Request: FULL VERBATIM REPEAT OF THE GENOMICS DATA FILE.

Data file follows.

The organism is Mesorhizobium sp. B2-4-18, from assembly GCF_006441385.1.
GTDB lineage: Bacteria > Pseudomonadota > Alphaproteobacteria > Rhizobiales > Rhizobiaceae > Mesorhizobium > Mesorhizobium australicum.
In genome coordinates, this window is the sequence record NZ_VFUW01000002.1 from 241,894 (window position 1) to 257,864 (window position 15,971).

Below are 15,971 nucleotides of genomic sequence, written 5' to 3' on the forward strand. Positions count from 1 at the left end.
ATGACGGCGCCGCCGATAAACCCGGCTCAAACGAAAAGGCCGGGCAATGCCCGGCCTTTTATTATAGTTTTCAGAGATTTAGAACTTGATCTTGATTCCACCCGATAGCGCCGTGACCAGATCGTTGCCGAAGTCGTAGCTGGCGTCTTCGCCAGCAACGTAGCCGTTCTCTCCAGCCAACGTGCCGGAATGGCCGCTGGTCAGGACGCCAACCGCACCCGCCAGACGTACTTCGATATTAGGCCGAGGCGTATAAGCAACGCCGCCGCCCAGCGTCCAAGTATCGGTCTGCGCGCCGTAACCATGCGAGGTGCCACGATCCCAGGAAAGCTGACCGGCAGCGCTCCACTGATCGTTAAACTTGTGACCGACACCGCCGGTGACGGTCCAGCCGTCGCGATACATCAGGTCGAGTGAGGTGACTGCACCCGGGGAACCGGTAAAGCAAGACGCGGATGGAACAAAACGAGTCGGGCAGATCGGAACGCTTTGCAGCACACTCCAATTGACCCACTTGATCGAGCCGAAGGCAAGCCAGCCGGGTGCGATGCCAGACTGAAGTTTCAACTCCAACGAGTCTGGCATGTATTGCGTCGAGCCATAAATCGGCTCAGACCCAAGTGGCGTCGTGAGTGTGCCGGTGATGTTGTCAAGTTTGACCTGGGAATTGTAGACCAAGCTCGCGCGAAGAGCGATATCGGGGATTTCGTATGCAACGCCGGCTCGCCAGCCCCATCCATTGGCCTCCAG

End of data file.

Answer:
The organism is Mesorhizobium sp. B2-4-18, from assembly GCF_006441385.1.
GTDB lineage: Bacteria > Pseudomonadota > Alphaproteobacteria > Rhizobiales > Rhizobiaceae > Mesorhizobium > Mesorhizobium australicum.
In genome coordinates, this window is the sequence record NZ_VFUW01000002.1 from 241,894 (window position 1) to 257,864 (window position 15,971).

Below are 15,971 nucleotides of genomic sequence, written 5' to 3' on the forward strand. Positions count from 1 at the left end.
ATGACGGCGCCGCCGATAAACCCGGCTCAAACGAAAAGGCCGGGCAATGCCCGGCCTTTTATTATAGTTTTCAGAGATTTAGAACTTGATCTTGATTCCACCCGATAGCGCCGTGACCAGATCGTTGCCGAAGTCGTAGCTGGCGTCTTCGCCAGCAACGTAGCCGTTCTCTCCAGCCAACGTGCCGGAATGGCCGCTGGTCAGGACGCCAACCGCACCCGCCAGACGTACTTCGATATTAGGCCGAGGCGTATAAGCAACGCCGCCGCCCAGCGTCCAAGTATCGGTCTGCGCGCCGTAACCATGCGAGGTGCCACGATCCCAGGAAAGCTGACCGGCAGCGCTCCACTGATCGTTAAACTTGTGACCGACACCGCCGGTGACGGTCCAGCCGTCGCGATACATCAGGTCGAGTGAGGTGACTGCACCCGGGGAACCGGTAAAGCAAGACGCGGATGGAACAAAACGAGTCGGGCAGATCGGAACGCTTTGCAGCACACTCCAATTGACCCACTTGATCGAGCCGAAGGCAAGCCAGCCGGGTGCGATGCCAGACTGAAGTTTCAACTCCAACGAGTCTGGCATGTATTGCGTCGAGCCATAAATCGGCTCAGACCCAAGTGGCGTCGTGAGTGTGCCGGTGATGTTGTCAAGTTTGACCTGGGAATTGTAGACCAAGCTCGCGCGAAGAGCGATATCGGGGATTTCGTATGCAACGCCGGCTCGCCAGCCCCATCCATTGGCCTCCAG